Tangshan, China’s Biggest Steel Town, Halts Buses

Chinese workers pack steel rolls in a Tangshan steel factory in 2016.
Chinese workers pack steel rolls in a Tangshan steel factory in 2016. (Fred Dufour/AFP via Getty Images)

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Public buses have been ordered off the roads in Tangshan, the biggest center for steelmaking in the world’s top producer. That move, directed by the city government as China battles the deadly coronavirus outbreak, illustrates just one consequence for raw materials from the crisis.

To help to prevent the disease’s spread, public transport within the city was suspended from the morning of Jan. 28, according to the local administration’s official Weibo account. No date has been set for a resumption of services in the Hebei province city that’s dominated by mills.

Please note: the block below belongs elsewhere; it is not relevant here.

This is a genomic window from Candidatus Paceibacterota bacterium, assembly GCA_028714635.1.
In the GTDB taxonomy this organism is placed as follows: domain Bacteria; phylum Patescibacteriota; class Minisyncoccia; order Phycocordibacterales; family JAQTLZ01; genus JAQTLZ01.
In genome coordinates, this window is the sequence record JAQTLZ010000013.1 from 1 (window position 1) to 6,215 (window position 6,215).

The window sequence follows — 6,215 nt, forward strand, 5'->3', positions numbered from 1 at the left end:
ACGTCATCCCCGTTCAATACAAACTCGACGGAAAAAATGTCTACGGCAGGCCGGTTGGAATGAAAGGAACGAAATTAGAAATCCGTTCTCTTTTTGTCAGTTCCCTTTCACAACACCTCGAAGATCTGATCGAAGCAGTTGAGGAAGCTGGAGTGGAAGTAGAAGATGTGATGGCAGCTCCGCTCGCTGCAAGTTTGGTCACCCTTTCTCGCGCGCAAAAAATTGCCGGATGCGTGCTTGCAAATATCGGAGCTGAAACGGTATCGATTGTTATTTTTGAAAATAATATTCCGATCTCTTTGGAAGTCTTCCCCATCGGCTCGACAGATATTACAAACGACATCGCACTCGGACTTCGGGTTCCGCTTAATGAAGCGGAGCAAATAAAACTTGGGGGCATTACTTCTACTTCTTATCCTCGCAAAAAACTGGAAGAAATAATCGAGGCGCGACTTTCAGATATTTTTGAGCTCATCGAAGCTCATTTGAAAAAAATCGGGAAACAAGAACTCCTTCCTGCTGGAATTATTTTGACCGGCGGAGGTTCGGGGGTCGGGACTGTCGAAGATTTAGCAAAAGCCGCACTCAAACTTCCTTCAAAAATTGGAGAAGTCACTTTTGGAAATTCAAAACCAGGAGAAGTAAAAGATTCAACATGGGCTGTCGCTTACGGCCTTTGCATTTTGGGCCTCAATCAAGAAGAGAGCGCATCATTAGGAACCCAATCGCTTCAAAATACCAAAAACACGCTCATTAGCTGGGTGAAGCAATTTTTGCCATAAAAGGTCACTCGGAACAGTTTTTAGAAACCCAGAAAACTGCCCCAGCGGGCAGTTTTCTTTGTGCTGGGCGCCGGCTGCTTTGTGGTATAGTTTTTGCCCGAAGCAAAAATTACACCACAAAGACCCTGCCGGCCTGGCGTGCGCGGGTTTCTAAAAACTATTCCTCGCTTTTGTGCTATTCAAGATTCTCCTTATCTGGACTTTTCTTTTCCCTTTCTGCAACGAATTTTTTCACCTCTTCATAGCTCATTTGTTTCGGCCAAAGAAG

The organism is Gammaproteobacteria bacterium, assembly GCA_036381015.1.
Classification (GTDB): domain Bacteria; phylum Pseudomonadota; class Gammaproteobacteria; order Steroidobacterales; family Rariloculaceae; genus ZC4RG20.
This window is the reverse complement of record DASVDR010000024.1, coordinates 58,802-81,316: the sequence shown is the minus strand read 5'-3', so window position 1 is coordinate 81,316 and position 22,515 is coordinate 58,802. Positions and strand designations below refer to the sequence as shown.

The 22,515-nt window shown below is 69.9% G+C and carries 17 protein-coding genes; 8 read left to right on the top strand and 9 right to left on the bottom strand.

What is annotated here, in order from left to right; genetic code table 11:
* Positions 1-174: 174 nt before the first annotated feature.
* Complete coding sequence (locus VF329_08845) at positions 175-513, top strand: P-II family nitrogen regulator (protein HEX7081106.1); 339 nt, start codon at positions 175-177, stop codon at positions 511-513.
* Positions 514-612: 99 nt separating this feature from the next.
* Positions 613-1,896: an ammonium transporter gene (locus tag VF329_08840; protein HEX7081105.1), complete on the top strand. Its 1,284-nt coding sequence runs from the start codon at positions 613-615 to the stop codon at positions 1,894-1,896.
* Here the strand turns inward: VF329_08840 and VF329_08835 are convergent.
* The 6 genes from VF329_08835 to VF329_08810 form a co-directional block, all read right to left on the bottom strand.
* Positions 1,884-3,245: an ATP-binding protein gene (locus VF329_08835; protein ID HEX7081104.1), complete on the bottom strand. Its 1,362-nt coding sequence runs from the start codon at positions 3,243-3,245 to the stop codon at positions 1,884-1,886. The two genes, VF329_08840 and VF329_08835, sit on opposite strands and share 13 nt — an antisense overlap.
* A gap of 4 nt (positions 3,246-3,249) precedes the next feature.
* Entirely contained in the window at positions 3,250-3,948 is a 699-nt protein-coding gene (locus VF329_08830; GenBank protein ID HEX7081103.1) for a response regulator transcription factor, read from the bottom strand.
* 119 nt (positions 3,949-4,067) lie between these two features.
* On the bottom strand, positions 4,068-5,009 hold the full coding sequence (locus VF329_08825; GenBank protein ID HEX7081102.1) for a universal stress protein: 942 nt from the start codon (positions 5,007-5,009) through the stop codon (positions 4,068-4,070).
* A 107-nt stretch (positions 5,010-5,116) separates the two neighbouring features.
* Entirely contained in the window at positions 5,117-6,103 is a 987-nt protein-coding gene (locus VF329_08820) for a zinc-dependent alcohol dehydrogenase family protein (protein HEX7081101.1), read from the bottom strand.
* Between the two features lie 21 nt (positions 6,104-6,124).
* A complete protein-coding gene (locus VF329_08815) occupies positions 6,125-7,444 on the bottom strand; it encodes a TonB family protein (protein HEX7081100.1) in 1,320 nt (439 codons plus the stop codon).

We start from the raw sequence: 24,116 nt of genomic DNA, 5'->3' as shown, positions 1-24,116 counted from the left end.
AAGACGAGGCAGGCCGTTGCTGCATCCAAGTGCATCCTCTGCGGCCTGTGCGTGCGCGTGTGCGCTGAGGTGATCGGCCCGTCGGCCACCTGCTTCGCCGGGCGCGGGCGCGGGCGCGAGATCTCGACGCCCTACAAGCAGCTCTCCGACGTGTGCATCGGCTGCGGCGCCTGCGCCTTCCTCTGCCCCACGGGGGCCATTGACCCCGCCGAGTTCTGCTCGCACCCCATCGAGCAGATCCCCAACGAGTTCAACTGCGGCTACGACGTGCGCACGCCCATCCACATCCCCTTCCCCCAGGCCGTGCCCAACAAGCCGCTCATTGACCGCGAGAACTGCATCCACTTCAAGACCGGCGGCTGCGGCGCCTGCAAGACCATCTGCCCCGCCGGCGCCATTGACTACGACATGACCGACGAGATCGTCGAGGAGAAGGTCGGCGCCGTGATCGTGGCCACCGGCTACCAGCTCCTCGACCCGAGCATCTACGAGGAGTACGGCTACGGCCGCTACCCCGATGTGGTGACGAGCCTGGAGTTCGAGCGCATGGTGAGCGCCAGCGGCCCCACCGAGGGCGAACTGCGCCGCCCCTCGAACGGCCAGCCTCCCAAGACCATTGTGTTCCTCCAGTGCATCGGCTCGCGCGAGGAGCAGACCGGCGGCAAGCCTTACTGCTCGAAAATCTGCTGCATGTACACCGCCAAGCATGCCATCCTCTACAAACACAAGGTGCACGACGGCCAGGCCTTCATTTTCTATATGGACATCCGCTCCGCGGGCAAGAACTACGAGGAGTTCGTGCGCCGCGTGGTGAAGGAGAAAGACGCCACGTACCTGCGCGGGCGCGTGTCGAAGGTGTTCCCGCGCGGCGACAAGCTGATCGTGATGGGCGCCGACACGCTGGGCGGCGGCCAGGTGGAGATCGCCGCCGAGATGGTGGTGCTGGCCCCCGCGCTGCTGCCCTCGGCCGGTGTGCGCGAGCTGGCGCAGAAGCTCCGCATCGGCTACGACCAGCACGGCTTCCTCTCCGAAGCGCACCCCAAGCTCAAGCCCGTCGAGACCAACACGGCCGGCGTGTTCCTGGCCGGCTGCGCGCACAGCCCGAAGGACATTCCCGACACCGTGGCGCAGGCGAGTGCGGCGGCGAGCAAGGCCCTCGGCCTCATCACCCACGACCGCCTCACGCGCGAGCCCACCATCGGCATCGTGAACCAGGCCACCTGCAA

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Commodities investors are seeking to gauge the impact on raw material consumption and prices from the health emergency that began in Asia’s top economy and has spread worldwide. At present, China’s marking the Lunar New Year, with many factories on go-slow mode after workers returned home. That break has been extended, with markets now shut until Feb. 3.

China accounted for more than 55% of global steel production last month, and Tangshan is a key hub, with output trends tracked by analysts for hints about industry conditions, supply shifts and environmental curbs. A suspension of bus services may make it harder for remaining staff to report for duty. The city has a population of almost 8 million, according to Xinhua News Agency.

Futures for iron ore, used to make steel, sank as much as 2.6% to $83 a ton in Singapore, and traded at $83.89. That’s down more than 8% this year.

The travel curbs imposed across China in the virus fight are also likely to impede the movement of construction workers. That could affect the pace of building activity, a vital component of nationwide steel demand.

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